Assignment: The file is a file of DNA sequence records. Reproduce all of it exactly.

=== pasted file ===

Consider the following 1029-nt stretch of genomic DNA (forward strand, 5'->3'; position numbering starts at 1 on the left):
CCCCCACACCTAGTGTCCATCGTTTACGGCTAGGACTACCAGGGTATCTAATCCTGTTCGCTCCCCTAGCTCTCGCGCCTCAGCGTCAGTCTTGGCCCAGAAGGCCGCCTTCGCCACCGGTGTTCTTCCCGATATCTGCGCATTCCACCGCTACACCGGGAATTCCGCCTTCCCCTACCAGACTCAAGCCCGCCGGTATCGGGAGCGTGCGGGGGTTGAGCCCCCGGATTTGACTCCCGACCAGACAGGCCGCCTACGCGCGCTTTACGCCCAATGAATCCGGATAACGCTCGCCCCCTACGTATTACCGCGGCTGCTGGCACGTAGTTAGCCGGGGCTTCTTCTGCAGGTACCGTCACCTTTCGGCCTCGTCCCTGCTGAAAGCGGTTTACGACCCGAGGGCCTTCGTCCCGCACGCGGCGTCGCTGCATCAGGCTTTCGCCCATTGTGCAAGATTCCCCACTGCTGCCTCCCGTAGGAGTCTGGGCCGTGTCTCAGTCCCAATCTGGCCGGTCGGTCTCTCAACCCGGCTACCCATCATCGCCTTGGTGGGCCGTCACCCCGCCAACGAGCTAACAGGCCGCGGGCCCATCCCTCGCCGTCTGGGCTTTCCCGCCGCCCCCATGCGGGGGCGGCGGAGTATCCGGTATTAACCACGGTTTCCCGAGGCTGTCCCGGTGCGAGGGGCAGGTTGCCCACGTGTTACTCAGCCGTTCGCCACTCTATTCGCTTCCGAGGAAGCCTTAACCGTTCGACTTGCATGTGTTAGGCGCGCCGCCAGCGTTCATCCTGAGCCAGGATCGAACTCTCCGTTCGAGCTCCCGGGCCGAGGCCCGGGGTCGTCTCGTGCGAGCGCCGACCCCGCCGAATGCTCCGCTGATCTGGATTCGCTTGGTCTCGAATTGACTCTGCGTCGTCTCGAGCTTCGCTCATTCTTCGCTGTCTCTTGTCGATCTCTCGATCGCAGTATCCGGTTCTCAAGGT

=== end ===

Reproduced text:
Consider the following 1029-nt stretch of genomic DNA (forward strand, 5'->3'; position numbering starts at 1 on the left):
CCCCCACACCTAGTGTCCATCGTTTACGGCTAGGACTACCAGGGTATCTAATCCTGTTCGCTCCCCTAGCTCTCGCGCCTCAGCGTCAGTCTTGGCCCAGAAGGCCGCCTTCGCCACCGGTGTTCTTCCCGATATCTGCGCATTCCACCGCTACACCGGGAATTCCGCCTTCCCCTACCAGACTCAAGCCCGCCGGTATCGGGAGCGTGCGGGGGTTGAGCCCCCGGATTTGACTCCCGACCAGACAGGCCGCCTACGCGCGCTTTACGCCCAATGAATCCGGATAACGCTCGCCCCCTACGTATTACCGCGGCTGCTGGCACGTAGTTAGCCGGGGCTTCTTCTGCAGGTACCGTCACCTTTCGGCCTCGTCCCTGCTGAAAGCGGTTTACGACCCGAGGGCCTTCGTCCCGCACGCGGCGTCGCTGCATCAGGCTTTCGCCCATTGTGCAAGATTCCCCACTGCTGCCTCCCGTAGGAGTCTGGGCCGTGTCTCAGTCCCAATCTGGCCGGTCGGTCTCTCAACCCGGCTACCCATCATCGCCTTGGTGGGCCGTCACCCCGCCAACGAGCTAACAGGCCGCGGGCCCATCCCTCGCCGTCTGGGCTTTCCCGCCGCCCCCATGCGGGGGCGGCGGAGTATCCGGTATTAACCACGGTTTCCCGAGGCTGTCCCGGTGCGAGGGGCAGGTTGCCCACGTGTTACTCAGCCGTTCGCCACTCTATTCGCTTCCGAGGAAGCCTTAACCGTTCGACTTGCATGTGTTAGGCGCGCCGCCAGCGTTCATCCTGAGCCAGGATCGAACTCTCCGTTCGAGCTCCCGGGCCGAGGCCCGGGGTCGTCTCGTGCGAGCGCCGACCCCGCCGAATGCTCCGCTGATCTGGATTCGCTTGGTCTCGAATTGACTCTGCGTCGTCTCGAGCTTCGCTCATTCTTCGCTGTCTCTTGTCGATCTCTCGATCGCAGTATCCGGTTCTCAAGGT